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      The combined use of clonidine and naltrexone as a rapid, safe, and effective treatment of abrupt withdrawal from methadone.

      The American Journal of Psychiatry

      Adult, Blood Pressure, drug effects, Clonidine, pharmacology, therapeutic use, Drug Administration Schedule, Drug Therapy, Combination, Female, Heart Rate, Humans, Male, Methadone, adverse effects, Naltrexone, Substance Withdrawal Syndrome, drug therapy, etiology, Substance-Related Disorders

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          Abstract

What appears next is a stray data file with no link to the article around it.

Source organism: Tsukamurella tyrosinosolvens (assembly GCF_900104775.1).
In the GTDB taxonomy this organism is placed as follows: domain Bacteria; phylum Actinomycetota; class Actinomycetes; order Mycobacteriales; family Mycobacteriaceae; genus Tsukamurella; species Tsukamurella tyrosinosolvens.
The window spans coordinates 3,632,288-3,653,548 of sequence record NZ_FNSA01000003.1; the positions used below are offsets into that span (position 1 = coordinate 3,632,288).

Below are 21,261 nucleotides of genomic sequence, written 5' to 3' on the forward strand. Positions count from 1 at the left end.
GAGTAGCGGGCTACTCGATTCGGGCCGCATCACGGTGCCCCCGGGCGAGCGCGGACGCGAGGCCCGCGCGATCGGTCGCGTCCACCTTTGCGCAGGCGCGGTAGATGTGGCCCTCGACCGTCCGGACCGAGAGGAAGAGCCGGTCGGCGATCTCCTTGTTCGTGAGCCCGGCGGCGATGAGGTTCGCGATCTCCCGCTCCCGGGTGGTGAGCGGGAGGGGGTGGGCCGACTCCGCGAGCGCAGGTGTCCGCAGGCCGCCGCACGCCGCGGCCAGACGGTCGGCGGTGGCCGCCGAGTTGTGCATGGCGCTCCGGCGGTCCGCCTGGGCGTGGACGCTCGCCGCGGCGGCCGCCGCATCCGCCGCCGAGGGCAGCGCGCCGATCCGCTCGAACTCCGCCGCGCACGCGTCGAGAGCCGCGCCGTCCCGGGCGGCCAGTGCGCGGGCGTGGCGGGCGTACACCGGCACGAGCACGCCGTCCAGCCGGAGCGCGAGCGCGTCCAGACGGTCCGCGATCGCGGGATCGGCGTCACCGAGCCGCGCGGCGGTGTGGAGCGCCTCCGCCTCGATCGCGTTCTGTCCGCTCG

Combined clonidine and naltrexone treatment allowed 38 of 40 patients addicted to methadone to withdraw completely in 4-5 days. For most patients naltrexone was gradually increased from 1 mg/day to 50 mg/day over 4 days. Clonidine reduced the intensity of naltrexone-induced withdrawal symptoms. Clonidine significantly decreased blood pressure without producing syncope and caused sedation but no other clinical problems. The withdrawal symptoms of anxiety, anorexia, insomnia, restlessness, and muscular aching were most resistant but were mild or nonexistent at discharge. Clonidine-naltrexone treatment should succeed with patients receiving methadone doses up to 50 mg/day, facilitate naltrexone maintenance, and apply to many clinical settings.

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